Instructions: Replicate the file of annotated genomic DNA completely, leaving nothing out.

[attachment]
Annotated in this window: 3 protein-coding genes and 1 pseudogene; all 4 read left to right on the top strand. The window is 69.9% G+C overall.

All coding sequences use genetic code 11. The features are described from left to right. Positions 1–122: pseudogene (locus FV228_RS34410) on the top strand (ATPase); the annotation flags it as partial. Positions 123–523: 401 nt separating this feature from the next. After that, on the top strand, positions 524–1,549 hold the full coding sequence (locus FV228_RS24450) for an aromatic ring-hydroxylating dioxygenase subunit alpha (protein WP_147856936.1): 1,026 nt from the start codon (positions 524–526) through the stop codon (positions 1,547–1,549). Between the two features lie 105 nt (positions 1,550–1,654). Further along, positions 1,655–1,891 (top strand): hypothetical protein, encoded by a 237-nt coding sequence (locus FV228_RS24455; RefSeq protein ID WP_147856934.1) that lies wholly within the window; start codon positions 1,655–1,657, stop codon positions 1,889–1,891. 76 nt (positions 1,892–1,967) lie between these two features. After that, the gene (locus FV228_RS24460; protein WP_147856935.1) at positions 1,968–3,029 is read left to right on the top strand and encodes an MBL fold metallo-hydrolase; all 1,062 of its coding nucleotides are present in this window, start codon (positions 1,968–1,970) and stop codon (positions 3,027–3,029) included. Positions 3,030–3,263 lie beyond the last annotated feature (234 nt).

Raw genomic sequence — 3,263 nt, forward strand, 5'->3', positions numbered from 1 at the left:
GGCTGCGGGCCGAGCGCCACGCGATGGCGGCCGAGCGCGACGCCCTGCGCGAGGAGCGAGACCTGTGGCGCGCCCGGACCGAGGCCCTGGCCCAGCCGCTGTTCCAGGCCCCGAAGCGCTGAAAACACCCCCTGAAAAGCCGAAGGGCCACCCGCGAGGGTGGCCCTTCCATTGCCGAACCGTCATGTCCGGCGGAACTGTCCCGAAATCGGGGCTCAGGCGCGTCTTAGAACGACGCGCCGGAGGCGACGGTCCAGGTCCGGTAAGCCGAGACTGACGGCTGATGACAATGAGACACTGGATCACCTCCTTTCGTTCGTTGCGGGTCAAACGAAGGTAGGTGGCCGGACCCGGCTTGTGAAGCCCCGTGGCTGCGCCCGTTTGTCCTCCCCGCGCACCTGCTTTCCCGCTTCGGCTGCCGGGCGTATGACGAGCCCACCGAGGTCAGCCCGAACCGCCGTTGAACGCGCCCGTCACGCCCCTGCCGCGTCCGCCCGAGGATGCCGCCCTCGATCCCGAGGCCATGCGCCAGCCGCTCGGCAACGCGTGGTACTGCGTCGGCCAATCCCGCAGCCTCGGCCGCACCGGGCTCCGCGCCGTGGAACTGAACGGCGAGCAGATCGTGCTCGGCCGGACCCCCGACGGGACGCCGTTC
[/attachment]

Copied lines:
Annotated in this window: 3 protein-coding genes and 1 pseudogene; all 4 read left to right on the top strand. The window is 69.9% G+C overall.

All coding sequences use genetic code 11. The features are described from left to right. Positions 1–122: pseudogene (locus FV228_RS34410) on the top strand (ATPase); the annotation flags it as partial. Positions 123–523: 401 nt separating this feature from the next. After that, on the top strand, positions 524–1,549 hold the full coding sequence (locus FV228_RS24450) for an aromatic ring-hydroxylating dioxygenase subunit alpha (protein WP_147856936.1): 1,026 nt from the start codon (positions 524–526) through the stop codon (positions 1,547–1,549). Between the two features lie 105 nt (positions 1,550–1,654). Further along, positions 1,655–1,891 (top strand): hypothetical protein, encoded by a 237-nt coding sequence (locus FV228_RS24455; RefSeq protein ID WP_147856934.1) that lies wholly within the window; start codon positions 1,655–1,657, stop codon positions 1,889–1,891. 76 nt (positions 1,892–1,967) lie between these two features. After that, the gene (locus FV228_RS24460; protein WP_147856935.1) at positions 1,968–3,029 is read left to right on the top strand and encodes an MBL fold metallo-hydrolase; all 1,062 of its coding nucleotides are present in this window, start codon (positions 1,968–1,970) and stop codon (positions 3,027–3,029) included. Positions 3,030–3,263 lie beyond the last annotated feature (234 nt).

Raw genomic sequence — 3,263 nt, forward strand, 5'->3', positions numbered from 1 at the left:
GGCTGCGGGCCGAGCGCCACGCGATGGCGGCCGAGCGCGACGCCCTGCGCGAGGAGCGAGACCTGTGGCGCGCCCGGACCGAGGCCCTGGCCCAGCCGCTGTTCCAGGCCCCGAAGCGCTGAAAACACCCCCTGAAAAGCCGAAGGGCCACCCGCGAGGGTGGCCCTTCCATTGCCGAACCGTCATGTCCGGCGGAACTGTCCCGAAATCGGGGCTCAGGCGCGTCTTAGAACGACGCGCCGGAGGCGACGGTCCAGGTCCGGTAAGCCGAGACTGACGGCTGATGACAATGAGACACTGGATCACCTCCTTTCGTTCGTTGCGGGTCAAACGAAGGTAGGTGGCCGGACCCGGCTTGTGAAGCCCCGTGGCTGCGCCCGTTTGTCCTCCCCGCGCACCTGCTTTCCCGCTTCGGCTGCCGGGCGTATGACGAGCCCACCGAGGTCAGCCCGAACCGCCGTTGAACGCGCCCGTCACGCCCCTGCCGCGTCCGCCCGAGGATGCCGCCCTCGATCCCGAGGCCATGCGCCAGCCGCTCGGCAACGCGTGGTACTGCGTCGGCCAATCCCGCAGCCTCGGCCGCACCGGGCTCCGCGCCGTGGAACTGAACGGCGAGCAGATCGTGCTCGGCCGGACCCCCGACGGGACGCCGTTC